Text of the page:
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Teaching Trade the Wave
by Orlo Hoadley - 3/11/95The call Follow Your Neighbor was invented in 1968 by Deuce Williams. Three years later caller Carl Brandt of Fort Wayne IN pointed out that Deuce had picked a good name for a pair of dancers who are next to each other but facing in opposite directions, in particular an end and the adjacent center in an Ocean Wave. This ducked the prickly question of who are partners in a wave -- prickly because even yet callers haven't been able to agree on an answer.
Trade the Wave is undoubtedly the most difficult call for dancers in the Plus vocabulary. This is so because each dancer goes off in a different direction, and has no other dancer who acts as a guide or a reference point. The usual practice of "taking a peek" helps a lot when you're walking them through the movement, but if you want them to move smoothly through it in a figure, the only way you can give them a good look at the spot they're aiming for is to precede the call with a Wave Balance: call "Balance and Peek". Then, if your dancers like to play the Simon-Says game, you can once in a while call "Balance and Peek + Swing Thru" or some such. Just remember that dancers are likely to (justifiably, in my opinion) resent being tricked unless they are warned in advance that you are going to play games with them.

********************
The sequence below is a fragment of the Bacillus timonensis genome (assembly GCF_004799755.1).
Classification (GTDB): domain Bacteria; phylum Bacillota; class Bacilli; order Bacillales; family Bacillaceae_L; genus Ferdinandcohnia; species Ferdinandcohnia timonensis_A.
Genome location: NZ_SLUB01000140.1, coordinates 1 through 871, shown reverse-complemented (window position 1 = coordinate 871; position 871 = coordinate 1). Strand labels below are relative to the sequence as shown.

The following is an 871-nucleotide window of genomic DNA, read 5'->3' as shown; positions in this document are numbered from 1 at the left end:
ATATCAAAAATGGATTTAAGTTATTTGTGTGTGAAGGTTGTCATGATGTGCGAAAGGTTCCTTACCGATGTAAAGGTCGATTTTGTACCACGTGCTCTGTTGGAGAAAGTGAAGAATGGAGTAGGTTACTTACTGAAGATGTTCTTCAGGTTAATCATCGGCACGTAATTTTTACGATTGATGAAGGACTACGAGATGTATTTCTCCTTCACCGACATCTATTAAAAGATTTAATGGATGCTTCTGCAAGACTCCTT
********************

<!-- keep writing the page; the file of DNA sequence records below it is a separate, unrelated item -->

You can help your dancers learn Trade the Wave if you point out to them that the same two dancers who are neighbors in the starting wave will end up as neighbors again, but holding the opposite hands. That is, the same two persons who are neighbors holding right hands at the beginning will again be neighbors at the finish, on the other end of the wave and holding left hands, and vice versa..
Has anybody noticed that Trade the Wave could also be called as All Eight Cross-Run? And here are a couple more equivalents that work for any arrangement in R-H or L-H waves:
From the Western Square Dancing Web page. Copyright notice.
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